There's a new work of outdoor art on display in Paonia.
The Harvester Building in downtown now has a landscape oil painting mounted to the front it.
Artist Maya Arthur Jensen created the piece.
"The gentleman who owns the building and I got together in March of last year and he wanted to fancy up his building a bit," Jensen said. "We discussed different designs and different ideas and eventually we came up with a portrait of the valley floor."
The painting looks like a snapshot taken from one of the mesas that overlooks Paonia.
Judy Livingston and Claudia King are best friends with deep roots in the North Fork Valley. They've lived in Paonia their whole lives and met in school over 70 years ago. As part of the Local Motion episode on community roots, Ali Lightfoot spoke to them about their lifelong friendship and how Paonia has changed over the years.
Carla and Floy met during apple pickin' season in the 1970's. They were both working at the same orchard and became good friends. After that, they partnered up to run Wildwood Ranch on Stucker Mesa outside of Paonia. As Carla says 'anyone who ever raised a chicken around here knows who they are'. As part of the community roots episode of Local Motion, KVNF's Ali Lightfoot talked to Carla and Floy about their lasting friendship and life on the ranch.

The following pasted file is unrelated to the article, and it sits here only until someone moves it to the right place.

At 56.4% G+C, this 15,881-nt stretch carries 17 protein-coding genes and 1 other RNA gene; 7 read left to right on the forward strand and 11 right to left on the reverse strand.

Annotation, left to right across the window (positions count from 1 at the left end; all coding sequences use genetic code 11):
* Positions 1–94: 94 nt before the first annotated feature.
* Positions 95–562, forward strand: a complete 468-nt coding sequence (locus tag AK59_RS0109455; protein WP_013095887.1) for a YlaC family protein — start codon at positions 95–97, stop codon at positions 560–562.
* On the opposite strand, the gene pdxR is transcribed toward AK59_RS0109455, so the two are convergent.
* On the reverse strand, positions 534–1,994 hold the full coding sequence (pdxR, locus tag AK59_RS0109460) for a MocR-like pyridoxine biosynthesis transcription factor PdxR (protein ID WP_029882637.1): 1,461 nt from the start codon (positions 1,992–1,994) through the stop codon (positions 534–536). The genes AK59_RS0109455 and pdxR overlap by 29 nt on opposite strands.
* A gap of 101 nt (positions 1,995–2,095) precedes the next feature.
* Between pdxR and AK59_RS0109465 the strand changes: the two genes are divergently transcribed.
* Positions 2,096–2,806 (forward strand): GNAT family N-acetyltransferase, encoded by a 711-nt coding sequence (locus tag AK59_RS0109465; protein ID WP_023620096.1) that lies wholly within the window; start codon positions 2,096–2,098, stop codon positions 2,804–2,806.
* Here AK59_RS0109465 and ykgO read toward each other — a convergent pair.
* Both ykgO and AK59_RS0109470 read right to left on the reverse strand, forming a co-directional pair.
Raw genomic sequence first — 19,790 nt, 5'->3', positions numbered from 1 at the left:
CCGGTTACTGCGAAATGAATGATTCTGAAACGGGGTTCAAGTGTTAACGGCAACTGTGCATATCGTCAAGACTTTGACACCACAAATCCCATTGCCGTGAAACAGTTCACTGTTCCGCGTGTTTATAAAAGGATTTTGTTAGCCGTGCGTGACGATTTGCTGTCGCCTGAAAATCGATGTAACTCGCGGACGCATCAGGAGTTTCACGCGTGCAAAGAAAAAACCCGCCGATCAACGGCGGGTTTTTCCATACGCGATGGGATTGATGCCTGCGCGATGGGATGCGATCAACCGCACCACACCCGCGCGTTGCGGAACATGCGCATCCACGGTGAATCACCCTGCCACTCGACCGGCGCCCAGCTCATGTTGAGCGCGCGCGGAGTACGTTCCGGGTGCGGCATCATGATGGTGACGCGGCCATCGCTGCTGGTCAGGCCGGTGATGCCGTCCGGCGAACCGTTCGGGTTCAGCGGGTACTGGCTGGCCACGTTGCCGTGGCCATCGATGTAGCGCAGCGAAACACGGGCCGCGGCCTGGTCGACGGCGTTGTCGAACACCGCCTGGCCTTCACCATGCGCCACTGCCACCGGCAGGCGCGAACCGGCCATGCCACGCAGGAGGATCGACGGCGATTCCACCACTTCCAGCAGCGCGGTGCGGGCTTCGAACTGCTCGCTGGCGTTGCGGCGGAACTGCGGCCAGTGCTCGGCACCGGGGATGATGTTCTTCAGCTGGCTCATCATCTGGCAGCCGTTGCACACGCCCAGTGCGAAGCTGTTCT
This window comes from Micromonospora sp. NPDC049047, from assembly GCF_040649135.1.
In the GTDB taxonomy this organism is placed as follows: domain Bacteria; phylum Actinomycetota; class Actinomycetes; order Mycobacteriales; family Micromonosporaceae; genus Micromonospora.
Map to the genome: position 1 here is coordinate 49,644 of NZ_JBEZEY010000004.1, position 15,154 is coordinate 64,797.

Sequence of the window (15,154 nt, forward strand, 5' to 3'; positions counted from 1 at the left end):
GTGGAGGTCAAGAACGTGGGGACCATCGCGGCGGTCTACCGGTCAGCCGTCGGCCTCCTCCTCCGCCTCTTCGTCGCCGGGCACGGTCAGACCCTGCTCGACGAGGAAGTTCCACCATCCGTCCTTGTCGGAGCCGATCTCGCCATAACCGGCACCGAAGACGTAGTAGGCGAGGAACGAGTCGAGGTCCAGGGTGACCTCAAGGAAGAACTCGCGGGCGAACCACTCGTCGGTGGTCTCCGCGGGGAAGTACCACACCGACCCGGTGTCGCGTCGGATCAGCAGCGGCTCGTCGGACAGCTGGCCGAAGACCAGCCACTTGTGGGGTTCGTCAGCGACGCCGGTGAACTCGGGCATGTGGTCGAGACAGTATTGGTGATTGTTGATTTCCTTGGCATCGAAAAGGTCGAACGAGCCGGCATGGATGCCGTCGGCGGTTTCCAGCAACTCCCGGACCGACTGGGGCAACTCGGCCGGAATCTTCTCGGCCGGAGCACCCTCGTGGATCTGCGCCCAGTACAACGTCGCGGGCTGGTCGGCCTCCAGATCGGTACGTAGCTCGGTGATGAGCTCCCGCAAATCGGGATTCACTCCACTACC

Business and community leaders in Delta County’s North Fork Valley say Paonia, Crawford, and Hotchkiss need an economic boost. They recently held a forum on the North Fork Valley’s economy and what can be done to improve it.
About 100 people attended the forum in Paonia last week.
They came to hear different perspectives on the local economy, what’s working and what’s not, and how to make things better.
About 100 people attended a forum on the North Fork Valley's economy and what can be done to improve it.
Thirteen people ranging from the president of a coal mine to the head of the Paonia Chamber of Commerce spoke at the forum held at the Hive Paonia.
"We have our farms," says Alexis Halbert, president of the chamber. "We have our hunting resources. We have are restaurants, wineries, [and] people who are creating things out of the natural assets of the valley."
27-year-old Jacob Saunders was killed on Tuesday after an accident at the intersection of Crawford Road and Stewart Mesa Road in the North Fork Valley.